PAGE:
(Psst: Click here to read our interview with Rochon about the inspiration behind the book!)

One Fine Duke by Lenora Bell

I adore Lenora Bell’s heroines, who are quirky and go after what they want, and Mina is no exception. I also have a thing for stuffy dukes who become enraptured by their heroine and thought the hero, Andrew, was really special. Mina is trying to solve a mystery, and those scenes were heightened by Andrew confronting the trauma from a past kidnapping. It allowed for a vulnerability that was wonderful to see in a duke hero. Meanwhile, I am obsessed with Mina’s professional-minded ladies group who meet up,  drink, and talk about their specialties while using knitting as their cover story and the way that Bell crafted Mina into a sex-positive heroine. I cannot wait to read Love is a Rogue, which follows Andrew’s sister Beatrice.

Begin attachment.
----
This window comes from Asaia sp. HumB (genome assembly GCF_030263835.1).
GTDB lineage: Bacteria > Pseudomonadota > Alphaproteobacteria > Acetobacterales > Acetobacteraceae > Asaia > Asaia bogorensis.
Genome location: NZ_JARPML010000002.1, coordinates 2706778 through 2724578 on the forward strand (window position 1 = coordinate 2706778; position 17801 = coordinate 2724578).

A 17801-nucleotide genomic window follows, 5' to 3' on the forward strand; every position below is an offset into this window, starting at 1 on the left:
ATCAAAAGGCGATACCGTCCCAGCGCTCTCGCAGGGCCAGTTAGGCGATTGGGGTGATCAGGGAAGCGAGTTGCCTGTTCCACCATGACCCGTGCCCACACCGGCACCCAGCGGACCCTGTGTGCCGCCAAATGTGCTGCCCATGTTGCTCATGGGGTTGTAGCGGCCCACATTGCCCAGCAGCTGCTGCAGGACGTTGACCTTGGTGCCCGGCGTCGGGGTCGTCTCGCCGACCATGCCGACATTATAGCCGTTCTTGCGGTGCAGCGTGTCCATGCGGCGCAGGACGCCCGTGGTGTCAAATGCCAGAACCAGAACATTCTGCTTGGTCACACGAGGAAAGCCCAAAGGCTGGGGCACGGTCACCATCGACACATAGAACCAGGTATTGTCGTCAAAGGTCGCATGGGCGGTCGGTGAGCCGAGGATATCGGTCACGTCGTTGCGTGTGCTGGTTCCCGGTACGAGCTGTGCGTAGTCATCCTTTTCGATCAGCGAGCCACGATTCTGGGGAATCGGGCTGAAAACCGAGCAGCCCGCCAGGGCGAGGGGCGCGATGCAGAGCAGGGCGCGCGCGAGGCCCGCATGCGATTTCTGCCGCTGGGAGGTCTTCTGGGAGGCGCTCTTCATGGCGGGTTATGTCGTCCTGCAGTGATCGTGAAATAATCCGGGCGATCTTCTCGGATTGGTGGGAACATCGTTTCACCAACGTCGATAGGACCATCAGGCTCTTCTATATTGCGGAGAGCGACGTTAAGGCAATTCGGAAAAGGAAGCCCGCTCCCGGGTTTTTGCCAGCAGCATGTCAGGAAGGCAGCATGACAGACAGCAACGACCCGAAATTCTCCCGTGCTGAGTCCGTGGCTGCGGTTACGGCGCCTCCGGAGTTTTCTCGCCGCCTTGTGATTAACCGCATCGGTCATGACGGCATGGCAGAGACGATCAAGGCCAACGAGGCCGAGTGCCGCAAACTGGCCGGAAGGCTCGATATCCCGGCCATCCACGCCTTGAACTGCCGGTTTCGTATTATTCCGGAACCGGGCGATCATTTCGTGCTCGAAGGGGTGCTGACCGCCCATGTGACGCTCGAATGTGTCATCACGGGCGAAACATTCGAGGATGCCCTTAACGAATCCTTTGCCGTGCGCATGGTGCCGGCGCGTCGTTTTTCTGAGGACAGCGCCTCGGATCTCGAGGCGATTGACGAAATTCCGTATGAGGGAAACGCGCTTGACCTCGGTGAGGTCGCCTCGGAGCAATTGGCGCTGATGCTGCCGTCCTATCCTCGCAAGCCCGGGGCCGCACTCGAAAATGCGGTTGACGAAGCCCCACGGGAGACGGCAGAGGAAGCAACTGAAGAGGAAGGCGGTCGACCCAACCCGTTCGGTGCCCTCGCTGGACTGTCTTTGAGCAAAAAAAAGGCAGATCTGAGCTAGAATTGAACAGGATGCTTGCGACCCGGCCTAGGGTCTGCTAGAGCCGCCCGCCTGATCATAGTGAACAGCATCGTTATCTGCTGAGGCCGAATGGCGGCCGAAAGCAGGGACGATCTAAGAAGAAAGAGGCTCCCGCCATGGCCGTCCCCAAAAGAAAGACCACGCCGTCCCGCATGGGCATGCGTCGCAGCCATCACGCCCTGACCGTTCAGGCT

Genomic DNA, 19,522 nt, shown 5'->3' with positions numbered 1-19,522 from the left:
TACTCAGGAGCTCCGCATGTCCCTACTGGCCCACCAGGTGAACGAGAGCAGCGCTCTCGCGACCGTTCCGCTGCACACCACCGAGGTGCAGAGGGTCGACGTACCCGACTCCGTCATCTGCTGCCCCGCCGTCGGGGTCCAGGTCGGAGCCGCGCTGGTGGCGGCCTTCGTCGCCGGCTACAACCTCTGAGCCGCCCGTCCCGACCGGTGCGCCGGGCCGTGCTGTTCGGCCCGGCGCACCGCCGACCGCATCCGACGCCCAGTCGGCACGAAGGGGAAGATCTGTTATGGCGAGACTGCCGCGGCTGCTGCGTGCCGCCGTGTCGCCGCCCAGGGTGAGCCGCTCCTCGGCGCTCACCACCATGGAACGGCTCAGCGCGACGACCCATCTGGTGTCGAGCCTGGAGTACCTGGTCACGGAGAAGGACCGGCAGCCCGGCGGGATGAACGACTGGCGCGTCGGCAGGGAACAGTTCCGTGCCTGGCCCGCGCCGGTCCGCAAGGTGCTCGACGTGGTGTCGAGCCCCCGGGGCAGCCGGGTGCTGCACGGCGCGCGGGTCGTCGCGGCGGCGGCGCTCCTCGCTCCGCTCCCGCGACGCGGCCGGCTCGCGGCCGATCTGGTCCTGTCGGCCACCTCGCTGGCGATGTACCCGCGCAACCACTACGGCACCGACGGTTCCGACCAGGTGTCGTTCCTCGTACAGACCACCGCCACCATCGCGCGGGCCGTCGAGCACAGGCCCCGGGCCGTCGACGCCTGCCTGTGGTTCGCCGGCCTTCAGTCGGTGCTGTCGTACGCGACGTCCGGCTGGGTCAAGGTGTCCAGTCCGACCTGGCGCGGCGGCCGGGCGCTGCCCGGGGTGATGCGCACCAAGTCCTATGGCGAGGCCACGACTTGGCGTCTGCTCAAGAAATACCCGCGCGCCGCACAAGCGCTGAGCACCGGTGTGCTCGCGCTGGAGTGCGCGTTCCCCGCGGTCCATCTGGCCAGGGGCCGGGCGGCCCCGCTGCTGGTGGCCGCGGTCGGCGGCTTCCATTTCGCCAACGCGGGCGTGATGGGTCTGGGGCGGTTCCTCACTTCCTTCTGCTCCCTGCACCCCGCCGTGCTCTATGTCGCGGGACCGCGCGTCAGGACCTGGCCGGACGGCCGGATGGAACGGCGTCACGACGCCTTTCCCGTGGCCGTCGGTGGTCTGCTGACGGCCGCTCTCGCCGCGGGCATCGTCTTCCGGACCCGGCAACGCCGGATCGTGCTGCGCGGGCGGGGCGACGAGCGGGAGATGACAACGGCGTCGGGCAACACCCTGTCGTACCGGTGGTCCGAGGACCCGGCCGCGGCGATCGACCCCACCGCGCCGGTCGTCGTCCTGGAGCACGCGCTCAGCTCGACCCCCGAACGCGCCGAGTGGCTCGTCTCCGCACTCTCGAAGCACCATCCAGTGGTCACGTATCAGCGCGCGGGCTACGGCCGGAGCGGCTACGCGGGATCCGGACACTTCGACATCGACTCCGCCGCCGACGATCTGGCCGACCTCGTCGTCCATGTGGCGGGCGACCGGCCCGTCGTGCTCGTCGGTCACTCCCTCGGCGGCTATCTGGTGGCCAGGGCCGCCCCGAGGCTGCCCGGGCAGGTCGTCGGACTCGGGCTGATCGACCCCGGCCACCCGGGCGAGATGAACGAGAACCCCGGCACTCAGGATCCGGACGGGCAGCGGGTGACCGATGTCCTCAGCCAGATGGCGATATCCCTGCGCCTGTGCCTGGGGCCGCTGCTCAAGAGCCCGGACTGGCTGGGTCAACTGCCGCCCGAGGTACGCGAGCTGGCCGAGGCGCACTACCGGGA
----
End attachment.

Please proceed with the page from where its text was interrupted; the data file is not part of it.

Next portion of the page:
Tiny House, Big Love by Olivia Dade

Tiny House, Big Love was my first Olivia Dade book, but it won’t be my last. This short novel follows Lucy Finch, who convinces her best friend Sebastián Castillo to join her on a house-hunting reality TV show. What follows is a satire of house hunting shows that will make you laugh out loud and the best pining hero I have ever read. Quiet and serious Sebastián is deeply in love with Lucy. The deep-rooted longing that Dade writes from his POV is marvelous and you can’t resist loving flighty and heartfelt Lucy.


Do No Harm by Christina McDonald